See Computer Security.
Embezzlement is a serious problem that affects many dental offices. The risk is especially high because dentists frequently fail to put mechanisms in place to prevent it. Embezzlement can definitely be prevented. Prevention must pervade the entire office atmosphere and involves many related strategies. Here are some suggestions to get you started.
Don't hire someone who has bad credit, criminal history, or drug problems. Run a credit report, criminal check, and drug test. Let it be known that you expect all staff to maintain good credit and that there might be random drug testing. Theft is very frequently tied to a need to pay for a drug habit or related to personal financial difficulties. Help the staff learn how to handle their personal finances.
Back up Open Dental, and keep copies of backups at home. Run an annual financial report from last year, and compare it to the same report on the backup. There should be no change. Do the same for the previous month, and for the previous day. Let it be known that you do this. This prevents staff from altering history and lets you catch them if they do. Staff have been known to go so far as to purposely destroy the current working copy of the office database in order to cover their tracks. They have been known to enlist a spouse who has high technical skills in order to assist with things like this.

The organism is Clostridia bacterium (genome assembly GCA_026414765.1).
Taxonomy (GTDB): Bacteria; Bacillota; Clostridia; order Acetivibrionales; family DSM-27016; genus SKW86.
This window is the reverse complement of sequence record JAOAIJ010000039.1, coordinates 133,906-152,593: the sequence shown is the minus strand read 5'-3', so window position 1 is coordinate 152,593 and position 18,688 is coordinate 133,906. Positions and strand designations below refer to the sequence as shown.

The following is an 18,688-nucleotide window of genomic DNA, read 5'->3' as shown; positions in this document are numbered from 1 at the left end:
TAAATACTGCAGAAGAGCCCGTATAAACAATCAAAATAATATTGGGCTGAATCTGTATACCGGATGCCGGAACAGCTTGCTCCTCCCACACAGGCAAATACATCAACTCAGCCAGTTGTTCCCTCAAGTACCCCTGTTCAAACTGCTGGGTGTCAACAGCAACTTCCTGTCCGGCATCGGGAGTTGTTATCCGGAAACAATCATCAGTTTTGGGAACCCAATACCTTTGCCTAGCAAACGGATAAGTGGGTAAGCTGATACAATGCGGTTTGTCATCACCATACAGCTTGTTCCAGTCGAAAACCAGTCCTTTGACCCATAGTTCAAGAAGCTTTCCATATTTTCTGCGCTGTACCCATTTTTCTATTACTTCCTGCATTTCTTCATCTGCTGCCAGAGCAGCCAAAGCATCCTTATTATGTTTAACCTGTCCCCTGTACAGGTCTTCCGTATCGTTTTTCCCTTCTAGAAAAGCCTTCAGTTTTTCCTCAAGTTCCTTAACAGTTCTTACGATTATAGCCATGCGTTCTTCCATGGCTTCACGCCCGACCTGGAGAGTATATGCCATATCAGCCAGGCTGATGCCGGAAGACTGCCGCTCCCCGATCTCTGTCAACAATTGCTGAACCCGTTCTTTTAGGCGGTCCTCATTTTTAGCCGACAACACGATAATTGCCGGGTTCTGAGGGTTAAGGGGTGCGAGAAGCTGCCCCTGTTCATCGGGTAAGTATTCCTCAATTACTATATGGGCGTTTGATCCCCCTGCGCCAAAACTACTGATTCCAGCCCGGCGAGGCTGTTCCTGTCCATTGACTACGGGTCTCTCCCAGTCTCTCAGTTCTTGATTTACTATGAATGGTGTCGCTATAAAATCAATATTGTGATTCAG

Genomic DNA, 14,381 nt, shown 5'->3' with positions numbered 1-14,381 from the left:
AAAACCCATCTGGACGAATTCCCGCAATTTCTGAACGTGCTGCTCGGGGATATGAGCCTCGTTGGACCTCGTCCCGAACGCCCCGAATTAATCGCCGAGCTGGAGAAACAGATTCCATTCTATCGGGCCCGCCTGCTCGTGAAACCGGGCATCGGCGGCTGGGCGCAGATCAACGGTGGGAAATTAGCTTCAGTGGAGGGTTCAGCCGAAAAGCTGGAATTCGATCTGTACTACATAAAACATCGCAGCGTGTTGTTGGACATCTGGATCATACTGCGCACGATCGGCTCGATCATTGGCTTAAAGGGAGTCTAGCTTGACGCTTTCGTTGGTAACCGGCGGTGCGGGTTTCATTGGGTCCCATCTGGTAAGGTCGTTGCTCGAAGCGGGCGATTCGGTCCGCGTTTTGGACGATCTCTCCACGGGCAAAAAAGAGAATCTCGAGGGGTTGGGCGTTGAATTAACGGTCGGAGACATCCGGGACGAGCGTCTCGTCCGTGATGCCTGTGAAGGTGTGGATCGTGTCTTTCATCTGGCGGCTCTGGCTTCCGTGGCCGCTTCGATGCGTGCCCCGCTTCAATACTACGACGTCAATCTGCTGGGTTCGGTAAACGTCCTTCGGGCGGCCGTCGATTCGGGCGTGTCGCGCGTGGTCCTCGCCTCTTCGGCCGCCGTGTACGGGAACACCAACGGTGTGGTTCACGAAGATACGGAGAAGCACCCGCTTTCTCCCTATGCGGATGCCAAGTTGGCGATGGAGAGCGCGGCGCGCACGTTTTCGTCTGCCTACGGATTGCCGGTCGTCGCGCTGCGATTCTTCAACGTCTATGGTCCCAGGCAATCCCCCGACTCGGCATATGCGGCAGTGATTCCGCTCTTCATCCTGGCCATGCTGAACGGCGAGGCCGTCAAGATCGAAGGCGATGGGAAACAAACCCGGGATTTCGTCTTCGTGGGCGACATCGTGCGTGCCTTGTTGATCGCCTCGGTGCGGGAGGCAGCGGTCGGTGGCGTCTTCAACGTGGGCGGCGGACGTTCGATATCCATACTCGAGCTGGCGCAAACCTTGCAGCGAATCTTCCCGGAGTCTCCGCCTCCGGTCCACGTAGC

Turn on the security features of Open Dental. Create two users for yourself, one for routine usage, and one for admin. That way, if you leave your regular user up when you leave your private office, someone can't walk in and alter anything. Keep passwords private. Don't write down your private password anywhere at the office, and insist on everyone looking away every time you log in. Review the security logs and challenge staff on certain historical changes just to let them know that you're watching.
Two staff should be involved in every critical financial function, like making cash deposits. Make them alternate. Make them work together. Anything. Make it so that they would have to collude in order to embezzle.
Sneak an odd amount of money into the cashbox, and see if they report it or pocket it. If they pocket it, fire them. If you want to be more fair about it, you can make it well known that you intend to randomly add or remove cash from the cashbox to keep them honest. Staff frequently "borrow" money from cashboxes. So don't give them too much control over it. Make them aware that you have the key and that you count it periodically. Consider getting rid of the cashbox, not offering change to patients, and requiring deposit of all cash every evening.
Review every deposit and sign every check. Do not delegate those functions.
Require staff to give a receipt for every cash payment. A common petty trick that is used by staff is to pocket cash payments. They must then figure out how to alter the patient account so that the patient won't complain. Sometimes, they do this by adding an adjustment, or sometimes by lowering a fee for a procedure. Look for this behavior in the audit trail.